With an increase of $800,475.00 in the 2014 tax levy – the largest annual increase since 2007 – the Roselle Park School District (RPSD) accounts for 65% of the increase to be paid by property taxes. The school district also accounts for the largest portion of this year’s tax levy, with around 52¢ of every dollar going to schools. Although the portion has been stable throughout the years – school districts in New Jersey usually account for more than 50% of property taxes – the increase between years in relation to the total property tax is what is noticeable for the district.
Additionally, due to the shrinking availability of what is termed ‘banked cap’, the coming school years present a possible dilemma with costs being more than current projected finances can handle without needing a public vote.
Currently, school districts in the state can increase the amount to be raised in taxes by 2% of the previous year’s amount without having that amount go before voters. This is because two years ago, the State of New Jersey allowed school districts to move their elections to the same day as the general election in November of every year and – as an incentive – provided that any district that does so will be able to remove having their entire budget approved or denied by voters. Previously, Board Of Education (BOE) elections were held in April and every budget, in its entirety, was voted on before being approved. Since RPSD moved its elections, voters can now only vote for any amount over 2% – and only that amount over the cap. As an example, if a budget increases the tax levy by 2.5%, voters can only vote on whether they approve or reject the ½ percent, not the entire 2.5%. This causes a real administrative issue because if some programs begin in September when the tax levy increases over 2%, and the overage amount is defeated in a November election, there might be programs or staff that might be cut in January due to the district having to re-evaluate a budget with certain programs and associated costs already in place.
A caveat exists, called a ‘banked cap’, that allows a school district to increase the amount to be raised by taxes over 2% without having it go before the voters. A school district can increase the tax levy over 2% by using ‘banked cap’, which is any amount of increase that the district did not raise taxes by up to 2% for any previous three years. In other words, if, in 2011, the school district raised the tax levy by 0%, they are allowed to raise taxes any other year, up to three years later, by 2% and that is in addition to the 2% cap put in placed annually. If a district only raised the tax levy portion by 1%, they are allowed to place the remaining one percent into any subsequent year’s budget up to three years later. It should be stressed that the money not raised in previous years will need to be raised in whatever year it is used. Theoretically, this banked cap can raise taxes by up to over 8% in one year if a district maintains a $0 increase for three years without having to put that amount up for a vote, even though the full 8% will need to be increased through the taxes residents pay in the year it is used.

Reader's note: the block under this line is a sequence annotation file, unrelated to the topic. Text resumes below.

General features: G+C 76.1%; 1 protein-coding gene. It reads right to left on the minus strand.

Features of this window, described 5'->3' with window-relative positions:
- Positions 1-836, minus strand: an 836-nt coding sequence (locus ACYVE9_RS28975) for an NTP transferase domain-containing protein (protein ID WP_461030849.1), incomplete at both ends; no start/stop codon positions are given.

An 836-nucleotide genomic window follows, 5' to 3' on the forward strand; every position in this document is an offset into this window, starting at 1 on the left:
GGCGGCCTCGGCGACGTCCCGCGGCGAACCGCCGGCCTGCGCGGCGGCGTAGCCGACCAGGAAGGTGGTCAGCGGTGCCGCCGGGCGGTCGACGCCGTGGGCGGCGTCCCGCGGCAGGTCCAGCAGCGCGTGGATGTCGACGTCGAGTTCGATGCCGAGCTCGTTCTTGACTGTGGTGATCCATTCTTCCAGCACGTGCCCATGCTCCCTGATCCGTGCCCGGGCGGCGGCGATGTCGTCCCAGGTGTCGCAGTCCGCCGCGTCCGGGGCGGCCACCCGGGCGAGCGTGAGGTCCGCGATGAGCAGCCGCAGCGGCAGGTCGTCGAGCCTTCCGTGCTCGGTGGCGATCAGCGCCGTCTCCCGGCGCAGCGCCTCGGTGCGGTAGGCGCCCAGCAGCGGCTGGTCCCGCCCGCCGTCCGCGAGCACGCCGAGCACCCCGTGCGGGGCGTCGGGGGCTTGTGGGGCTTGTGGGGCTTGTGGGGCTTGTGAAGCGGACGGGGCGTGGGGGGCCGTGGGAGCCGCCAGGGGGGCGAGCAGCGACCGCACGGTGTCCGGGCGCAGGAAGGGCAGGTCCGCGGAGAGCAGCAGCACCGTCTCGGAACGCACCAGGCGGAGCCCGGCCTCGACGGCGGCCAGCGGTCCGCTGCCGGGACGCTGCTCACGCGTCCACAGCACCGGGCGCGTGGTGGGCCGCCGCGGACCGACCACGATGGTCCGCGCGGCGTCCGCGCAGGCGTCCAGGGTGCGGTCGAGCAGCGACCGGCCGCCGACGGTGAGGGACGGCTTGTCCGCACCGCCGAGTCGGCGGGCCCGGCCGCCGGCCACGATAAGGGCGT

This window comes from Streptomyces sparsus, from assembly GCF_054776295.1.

The total Banked Cap available was $974,683 at the start of the 2014-15 school year. Out of that amount, $754,721 was used in the 2014-15 school year budget. In 2013, the school portion of the total tax levy was $18,370,800.00 which meant that only $367,416.00 (2%) could be increased by taxes without needing to be voted on by the public. This left $433,059.00 that needed to be covered – by what is termed revenues – to make up the $800,475.00 tax levy increase for the school district. The three-quarter of a million dollars in banked cap covered that shortfall as well as paid for other projects and budget requirements.
This will leave only $219,962.00 available in banked cap for the 2015-16 school year budget. With the 2014-15 tax levy being $19,171,275.00, the amount that can be increased will be $383,425.50. Combining that amount with the outstanding banked cap will only allow an increase of $603,387.50 that can be raised without needing a public vote. This amount is just under $200,000 short of this year’s total tax levy increase. And since the last time the district did not increase the tax levy by the full two 2%, there is no banked cap that can be used in the foreseeable future, which means that the probability is high that the school budget will be going before voters in the coming years.
Adding to the current financial concerns is the fact that contract negotiations with the teachers’ union will begin next year and any increase in salaries/benefits will add to future school district budgets as well as the possibility of redistricting the elementary schools requiring input from residents.
To address the mounting financial concerns, the BOE has taken a proactive measure of hiring a grant writing firm (article link) to help offset expenses for district necessities related to the education of the borough’s children.
The BOE Finance Committee is expected to meet in December to review the 2015-16 school year.